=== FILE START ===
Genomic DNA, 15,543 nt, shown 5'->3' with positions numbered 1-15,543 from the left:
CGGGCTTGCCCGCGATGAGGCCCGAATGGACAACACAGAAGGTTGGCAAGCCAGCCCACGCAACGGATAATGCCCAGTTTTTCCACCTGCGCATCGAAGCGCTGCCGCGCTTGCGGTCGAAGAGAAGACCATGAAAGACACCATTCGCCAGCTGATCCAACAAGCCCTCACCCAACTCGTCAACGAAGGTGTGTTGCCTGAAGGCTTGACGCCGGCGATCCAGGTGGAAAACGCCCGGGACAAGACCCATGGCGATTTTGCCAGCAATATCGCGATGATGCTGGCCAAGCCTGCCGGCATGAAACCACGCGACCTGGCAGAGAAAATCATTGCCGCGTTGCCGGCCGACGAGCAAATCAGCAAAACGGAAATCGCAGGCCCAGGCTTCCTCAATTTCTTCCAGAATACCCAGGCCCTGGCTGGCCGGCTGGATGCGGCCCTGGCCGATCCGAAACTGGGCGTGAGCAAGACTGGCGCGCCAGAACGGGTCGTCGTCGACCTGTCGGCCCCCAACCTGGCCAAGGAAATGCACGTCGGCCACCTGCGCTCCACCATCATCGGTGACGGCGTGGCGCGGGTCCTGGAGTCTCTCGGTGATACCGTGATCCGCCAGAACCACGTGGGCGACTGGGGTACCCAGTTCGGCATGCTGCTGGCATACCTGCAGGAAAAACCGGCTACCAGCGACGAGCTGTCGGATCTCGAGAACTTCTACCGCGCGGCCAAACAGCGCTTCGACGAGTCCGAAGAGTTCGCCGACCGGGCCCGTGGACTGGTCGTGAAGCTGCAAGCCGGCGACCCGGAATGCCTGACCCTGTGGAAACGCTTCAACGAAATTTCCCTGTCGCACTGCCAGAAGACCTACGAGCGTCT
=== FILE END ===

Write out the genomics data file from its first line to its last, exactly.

Genomic DNA, 15,543 nt, shown 5'->3' with positions numbered 1-15,543 from the left:
CGGGCTTGCCCGCGATGAGGCCCGAATGGACAACACAGAAGGTTGGCAAGCCAGCCCACGCAACGGATAATGCCCAGTTTTTCCACCTGCGCATCGAAGCGCTGCCGCGCTTGCGGTCGAAGAGAAGACCATGAAAGACACCATTCGCCAGCTGATCCAACAAGCCCTCACCCAACTCGTCAACGAAGGTGTGTTGCCTGAAGGCTTGACGCCGGCGATCCAGGTGGAAAACGCCCGGGACAAGACCCATGGCGATTTTGCCAGCAATATCGCGATGATGCTGGCCAAGCCTGCCGGCATGAAACCACGCGACCTGGCAGAGAAAATCATTGCCGCGTTGCCGGCCGACGAGCAAATCAGCAAAACGGAAATCGCAGGCCCAGGCTTCCTCAATTTCTTCCAGAATACCCAGGCCCTGGCTGGCCGGCTGGATGCGGCCCTGGCCGATCCGAAACTGGGCGTGAGCAAGACTGGCGCGCCAGAACGGGTCGTCGTCGACCTGTCGGCCCCCAACCTGGCCAAGGAAATGCACGTCGGCCACCTGCGCTCCACCATCATCGGTGACGGCGTGGCGCGGGTCCTGGAGTCTCTCGGTGATACCGTGATCCGCCAGAACCACGTGGGCGACTGGGGTACCCAGTTCGGCATGCTGCTGGCATACCTGCAGGAAAAACCGGCTACCAGCGACGAGCTGTCGGATCTCGAGAACTTCTACCGCGCGGCCAAACAGCGCTTCGACGAGTCCGAAGAGTTCGCCGACCGGGCCCGTGGACTGGTCGTGAAGCTGCAAGCCGGCGACCCGGAATGCCTGACCCTGTGGAAACGCTTCAACGAAATTTCCCTGTCGCACTGCCAGAAGACCTACGAGCGTCT